Let’s get one thing straight right now: I’m all over female orgasms. While I’m not necessarily convinced we should make sex as orgasm-centric as we do, I’m nonetheless a big fan of folks valuing women’s sexual pleasure. Heck, in my opinion, unless a woman says otherwise, I think pursuing her orgasm should be a given.
Peeps haven’t always been so big on women’s orgasms. In fact, Freud popularized the rather – how should I put this delicately? – dumbass notion that women have two orgasms, clitoral and vaginal, and that only vaginal ones are truly adult, mature, and womanly. Mature women, he noted smugly, should only climax through penetration. Heck, even that malarkey was a step up from the Victorian belief that sex was one big, necessary evil step in securing procreative orgasms. Well, men’s orgasms, anyway.
Given the cultural history of orgasms, – or, more precisely, the devaluation of feminine ones -- I dig how most romance novel sheroes almost always achieve orgasm during lovemaking. Go, Team Woman! It’s definitely a step up from this 1894 advice to young brides: “While sex is at best revolting and at worse rather painful, it has to be endured, and has been by women since the beginning of time.”
However, I can’t help but think if we’re finally writing about female orgasms, we also might want to do women a favor and not dress them up in fairy tale princess clothing. Sure, many women reading these novels want an escape from partners whose knowledge of female orgasms remains confined to the squawking and flapping of actors with names like Mandi Rugmuncher. But hey, wouldn’t it be kinda cool to provide some escapism along with enough reality to empower women to acknowledge their right to genuine sexual pleasure?
The first thing I want to nix in romance novels is simultaneous orgasms. I have three main problems with them:
1. In romance novels, they usually happen during intercourse and without any extra stimulation, which lends itself to the tired myth that most women (as per Freud) can or should have vaginal orgasms. Truth time: 75% of women cannot achieve orgasm without clitoral stimulation. Sorry, folks – women have multiple sites of pleasure below their belly buttons.
2. It continues the tired cliché that intercourse is the ultimate act, the home run, the point of no return. For many women, penetration is merely one nice platter in the sexual buffet.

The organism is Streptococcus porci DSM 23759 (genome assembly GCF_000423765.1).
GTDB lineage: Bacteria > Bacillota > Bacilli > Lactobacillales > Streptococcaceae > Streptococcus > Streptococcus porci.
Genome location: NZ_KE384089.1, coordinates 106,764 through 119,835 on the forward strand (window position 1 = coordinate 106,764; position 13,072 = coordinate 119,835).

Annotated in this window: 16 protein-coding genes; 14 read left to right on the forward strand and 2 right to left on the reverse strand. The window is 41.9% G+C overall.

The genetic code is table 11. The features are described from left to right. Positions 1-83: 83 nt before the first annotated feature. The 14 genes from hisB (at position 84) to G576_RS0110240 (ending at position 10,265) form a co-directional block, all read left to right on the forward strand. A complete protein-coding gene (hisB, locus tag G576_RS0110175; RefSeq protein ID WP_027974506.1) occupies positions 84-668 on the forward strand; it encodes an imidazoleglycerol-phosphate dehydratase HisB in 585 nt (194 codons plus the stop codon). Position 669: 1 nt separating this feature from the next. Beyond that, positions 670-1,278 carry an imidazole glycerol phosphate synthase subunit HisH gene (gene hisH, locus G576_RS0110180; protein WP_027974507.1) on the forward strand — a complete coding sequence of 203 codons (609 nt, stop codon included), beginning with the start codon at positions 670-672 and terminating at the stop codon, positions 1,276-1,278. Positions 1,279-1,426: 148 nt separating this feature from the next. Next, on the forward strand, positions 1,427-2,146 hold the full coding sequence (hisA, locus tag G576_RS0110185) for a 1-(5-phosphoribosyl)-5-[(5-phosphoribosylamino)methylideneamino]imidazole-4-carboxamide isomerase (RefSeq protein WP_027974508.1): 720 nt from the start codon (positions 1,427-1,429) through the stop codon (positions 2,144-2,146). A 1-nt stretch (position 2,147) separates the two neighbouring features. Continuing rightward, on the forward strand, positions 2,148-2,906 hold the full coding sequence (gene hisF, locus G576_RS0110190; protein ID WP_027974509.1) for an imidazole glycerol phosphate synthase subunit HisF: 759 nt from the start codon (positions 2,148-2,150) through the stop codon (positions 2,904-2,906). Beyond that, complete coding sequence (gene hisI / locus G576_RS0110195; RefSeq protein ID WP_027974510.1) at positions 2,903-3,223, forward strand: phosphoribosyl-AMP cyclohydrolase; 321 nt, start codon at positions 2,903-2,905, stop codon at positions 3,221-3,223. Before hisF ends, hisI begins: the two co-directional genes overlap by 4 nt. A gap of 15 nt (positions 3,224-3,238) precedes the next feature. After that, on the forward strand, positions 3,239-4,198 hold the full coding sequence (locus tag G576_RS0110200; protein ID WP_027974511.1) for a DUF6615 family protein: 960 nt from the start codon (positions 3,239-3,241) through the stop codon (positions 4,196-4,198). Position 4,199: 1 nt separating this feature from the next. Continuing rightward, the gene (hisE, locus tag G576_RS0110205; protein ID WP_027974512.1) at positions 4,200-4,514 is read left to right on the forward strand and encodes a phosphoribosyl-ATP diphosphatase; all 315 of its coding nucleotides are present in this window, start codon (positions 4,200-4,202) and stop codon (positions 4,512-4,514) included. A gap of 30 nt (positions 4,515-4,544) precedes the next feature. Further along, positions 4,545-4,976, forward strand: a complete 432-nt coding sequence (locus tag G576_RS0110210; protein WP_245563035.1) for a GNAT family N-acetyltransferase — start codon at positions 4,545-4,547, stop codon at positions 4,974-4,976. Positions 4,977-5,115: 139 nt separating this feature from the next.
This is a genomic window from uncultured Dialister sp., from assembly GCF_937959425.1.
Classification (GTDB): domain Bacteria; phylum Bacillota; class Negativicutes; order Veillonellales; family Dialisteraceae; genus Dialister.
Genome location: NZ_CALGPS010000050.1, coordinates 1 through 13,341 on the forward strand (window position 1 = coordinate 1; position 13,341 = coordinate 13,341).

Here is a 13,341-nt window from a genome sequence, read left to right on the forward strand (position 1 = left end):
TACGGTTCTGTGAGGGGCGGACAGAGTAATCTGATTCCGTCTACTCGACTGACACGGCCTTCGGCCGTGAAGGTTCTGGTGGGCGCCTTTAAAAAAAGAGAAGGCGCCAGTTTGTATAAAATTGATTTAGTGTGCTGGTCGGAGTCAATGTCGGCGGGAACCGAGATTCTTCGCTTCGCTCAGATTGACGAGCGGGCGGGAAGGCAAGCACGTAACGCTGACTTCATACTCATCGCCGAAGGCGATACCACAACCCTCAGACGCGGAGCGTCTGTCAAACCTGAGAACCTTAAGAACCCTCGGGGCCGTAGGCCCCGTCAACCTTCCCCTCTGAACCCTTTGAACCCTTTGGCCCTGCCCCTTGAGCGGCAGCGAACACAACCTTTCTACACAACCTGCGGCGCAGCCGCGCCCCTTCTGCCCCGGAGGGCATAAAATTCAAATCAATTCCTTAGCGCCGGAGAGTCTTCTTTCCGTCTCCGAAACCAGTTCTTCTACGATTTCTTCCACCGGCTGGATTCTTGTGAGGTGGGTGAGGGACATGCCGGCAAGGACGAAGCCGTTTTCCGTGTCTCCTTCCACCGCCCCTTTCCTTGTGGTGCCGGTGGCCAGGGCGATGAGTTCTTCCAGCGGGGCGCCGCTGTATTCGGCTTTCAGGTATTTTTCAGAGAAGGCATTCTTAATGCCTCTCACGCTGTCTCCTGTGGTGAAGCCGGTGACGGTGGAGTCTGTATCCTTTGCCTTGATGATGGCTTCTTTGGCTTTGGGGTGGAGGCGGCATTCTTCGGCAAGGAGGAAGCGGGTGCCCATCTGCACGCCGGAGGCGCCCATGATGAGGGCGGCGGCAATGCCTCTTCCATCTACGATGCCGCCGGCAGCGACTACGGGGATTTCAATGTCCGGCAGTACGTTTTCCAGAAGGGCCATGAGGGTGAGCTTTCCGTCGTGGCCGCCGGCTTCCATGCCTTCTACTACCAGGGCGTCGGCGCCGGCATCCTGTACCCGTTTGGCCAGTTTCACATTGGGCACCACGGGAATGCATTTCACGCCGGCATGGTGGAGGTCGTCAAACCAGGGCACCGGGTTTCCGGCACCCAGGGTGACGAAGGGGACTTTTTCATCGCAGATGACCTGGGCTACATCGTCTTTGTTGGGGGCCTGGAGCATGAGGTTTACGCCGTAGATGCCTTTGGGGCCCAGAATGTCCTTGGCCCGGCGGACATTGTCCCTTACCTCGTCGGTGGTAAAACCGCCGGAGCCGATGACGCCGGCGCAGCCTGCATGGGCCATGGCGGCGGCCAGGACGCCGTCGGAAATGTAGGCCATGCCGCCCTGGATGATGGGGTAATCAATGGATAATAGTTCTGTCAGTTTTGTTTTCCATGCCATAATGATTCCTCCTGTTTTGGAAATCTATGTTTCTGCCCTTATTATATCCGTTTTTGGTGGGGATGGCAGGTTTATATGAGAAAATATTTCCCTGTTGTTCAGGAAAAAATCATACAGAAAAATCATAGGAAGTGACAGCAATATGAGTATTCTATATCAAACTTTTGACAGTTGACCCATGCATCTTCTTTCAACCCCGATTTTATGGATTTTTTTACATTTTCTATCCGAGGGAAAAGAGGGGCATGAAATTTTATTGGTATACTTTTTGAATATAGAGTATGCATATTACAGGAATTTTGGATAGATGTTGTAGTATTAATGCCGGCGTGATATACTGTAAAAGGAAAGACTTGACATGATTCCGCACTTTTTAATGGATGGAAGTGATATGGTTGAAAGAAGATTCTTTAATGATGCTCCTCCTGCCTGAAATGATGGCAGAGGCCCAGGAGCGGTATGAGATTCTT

3. Simultaneous orgasms? How often does that really happen? I mean, honestly?*
I get it, I do: Simultaneous orgasms give writers a shorthand for symbolizing the perfect coming together (yes, you may groan at the bad pun) of physical and emotional intimacy. Also, I imagine, especially for writers like me who hate penning sex scenes, it allows us to represent sexual pleasure without breaking down the acts into a mechanical lesson on how to please one’s partner. It’s difficult, at least for me, to straddle the lines between sexual intimacy and porn. In this way, simultaneous orgasms can act as an abbreviation for sexual soul matery.
Except, well, they just don’t happen in real life. Or not very often, anyway. And it’s not a matter of lack of emotional intimacy; as mentioned above, it’s sheer biology. Given all the cultural craziness surrounding women’s jollies, why would we want to saddle women with even more ridiculous expectations?
While we’re at it, can we also eliminate mentions of feminine orgasms during intercourse? As I mentioned above, vaginal orgasms are actually pretty rare, and women have historically suffered when they couldn't achieve them (read: the dreaded “frigid” label). I think we authors could become superhero activists by realistically representing women’s sexuality, including reminding our women readers that they have the right to demand their partners get to work and make sure everyone in the bedroom finds equal satisfaction.
Studies say 68% of adult women fake our orgasms. I would like to think that my novels don’t contribute to the cultural pressure for women to put their partners’ needs above their own.
* Okay, I did a brief Internet search and discovered this very unscientific poll that found 11% of women report having experienced simultaneous orgasms.